Czechs Meet Capitalism

February 09, 1992|By ELIZABETH POND

PRAGUE — Prague. -- "Czechs have forgotten how to be responsible, to work hard, and to take risks," says Josefa N. in her soft way. She is retired, a widow, a yoga exercise enthusiast, and as of this month a suspicious founding member of the first Czech Association of University Women -- suspicious because the association's pledge of solidarity with the world's women smacks too much of the old Communist ideology for her taste.

"But never mind," she adds, more hopefully, "we'll muddle through somehow."

She remembers personally the years in the 1930s when the Czechs were among the world's ten or 20 most productive countries. Precisely because of the contrast with that disciplined era, she is dubious about how well today's spoiled Czechs, after 40 Communist years of sloughing off and stealing from the state, will adapt to the more stern requirements of the new market economy.

She does grant that various tradesmen now work in the afternoons as well as the mornings, an unheard-of industriousness in the days prior to the "velvet revolution" of November 1989. And she observes that the East Germans too lost their work ethic over the past four decades, "so the Czechs are not the only idiots."

She also knows that the Czechs are better off than the Poles or Hungarians -- the country has relatively low foreign debt and inflation, German investments are pouring in, and Prague at least has only 2 percent unemployment -- in effecting the transition to a free market.

Josefa speaks sadly, but with a glint of dead-pan humor. She loves the city she has lived in for 50 years and the people who have roots here. She related the story of a young Czech her husband shared a prison cell with in the 1950s; the man fled the country as the Communists took over in 1948, then became homesick, returned and got caught. She understands that youth's fateful wish to see once more the Prague Castle crowning the city, and she regrets that none of the children of the emigres she knows ever wants to come back here to live.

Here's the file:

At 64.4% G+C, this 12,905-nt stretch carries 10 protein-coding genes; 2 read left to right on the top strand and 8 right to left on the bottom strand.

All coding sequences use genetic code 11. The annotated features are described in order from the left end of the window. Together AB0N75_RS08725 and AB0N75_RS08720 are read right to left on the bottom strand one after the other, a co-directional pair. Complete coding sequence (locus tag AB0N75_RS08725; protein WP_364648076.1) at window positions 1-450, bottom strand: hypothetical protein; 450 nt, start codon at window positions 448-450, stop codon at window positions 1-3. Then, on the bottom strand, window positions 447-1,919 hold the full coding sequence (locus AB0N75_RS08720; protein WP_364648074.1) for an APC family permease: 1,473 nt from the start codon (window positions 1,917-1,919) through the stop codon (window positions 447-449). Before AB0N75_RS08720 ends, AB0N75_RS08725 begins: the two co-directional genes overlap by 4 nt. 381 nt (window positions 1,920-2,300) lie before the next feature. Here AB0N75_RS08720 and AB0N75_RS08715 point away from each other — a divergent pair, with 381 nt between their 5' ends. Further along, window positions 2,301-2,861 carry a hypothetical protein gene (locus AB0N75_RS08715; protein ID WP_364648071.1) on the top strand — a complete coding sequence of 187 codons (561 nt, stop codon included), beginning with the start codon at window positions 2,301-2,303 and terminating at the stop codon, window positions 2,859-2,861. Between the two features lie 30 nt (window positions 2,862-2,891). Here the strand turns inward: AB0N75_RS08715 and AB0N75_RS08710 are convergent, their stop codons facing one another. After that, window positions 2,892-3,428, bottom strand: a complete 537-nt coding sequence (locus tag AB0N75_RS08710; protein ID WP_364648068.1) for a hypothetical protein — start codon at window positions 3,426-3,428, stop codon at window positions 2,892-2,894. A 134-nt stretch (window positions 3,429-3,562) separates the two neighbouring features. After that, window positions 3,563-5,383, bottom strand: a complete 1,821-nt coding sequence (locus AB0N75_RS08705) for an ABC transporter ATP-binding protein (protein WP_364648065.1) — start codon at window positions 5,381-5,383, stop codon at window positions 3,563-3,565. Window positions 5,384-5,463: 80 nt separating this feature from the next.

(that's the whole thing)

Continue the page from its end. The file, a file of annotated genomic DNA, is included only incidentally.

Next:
With an unusually high pension of 3,200 crowns and a supplementary 1,860 crowns a month from teaching English part-time, she is relatively well off, above the average monthly wage of 3,500 to 4,000 crowns ($125-$143). Her rent has already gone up from 600 to 1,000 crowns ($36) a month and will go up again after the June election. This year her income tax will double to 30 percent. Some of her retired friends complain about the tax hike, but she assets, "I don't mind. I gladly pay for freedom."

So far she doesn't mind paying the other rising prices of the market economy either -- and she appreciates having her choice expanded from the old wilted carnations and wrinkled apples to include fresh irises and orchids and kiwis and pineapple. The cost of shoes is outrageous, however, and so many neighborhood shops are now being converted into tourist discos and boutiques and Slender You Figure Studios that all the dry cleaners have vanished.

Still, she is spared the vexation of an acquaintance who lives in the Letna district; there shoppers have to pay a crown more than in downtown Prague for every item, since restitution of Communist-confiscated property awarded all the grocery stores there to one owner, who now charges monopoly prices to captive local customers. Equally offensively, the friend in Letna also has to put up in her own building with the conversion of the old Czech-Soviet Friendship Society headquarters into a sex shop.

Josefa welcomes the return of Count Kolovrat and the Bata heirs and various other emigre capitalists to Czechoslovakia. The nonagenarian Count Kolovrat has reclaimed the building across the street from her, she explains, and although he is charging rents too high for any Czech to pay (except for patent lawyers), he is admirably lending a palace in another part of Prague to a theater for one crown a year for ten years, and letting an old people's home remain in a second palace of his under the same arrangement.

Bata, for its part, will shortly reopen a shoe store in its old property around the corner on Wenceslas Square and is advertising for persons up to the age of 30 to train as salespersons. It brings back a certain amount of Czech entrepreneurial pride; both its training program and the employee housing it built were exemplary in the 1920s, when it also pioneered a country-wide network of outlets. By the 1930s and 1940s its high-quality footwear was so well known that in one grisly tribute the Gestapo regularly identified Slovak Jews who had fled to Budapest to escape the Holocaust by their Bata shoes.

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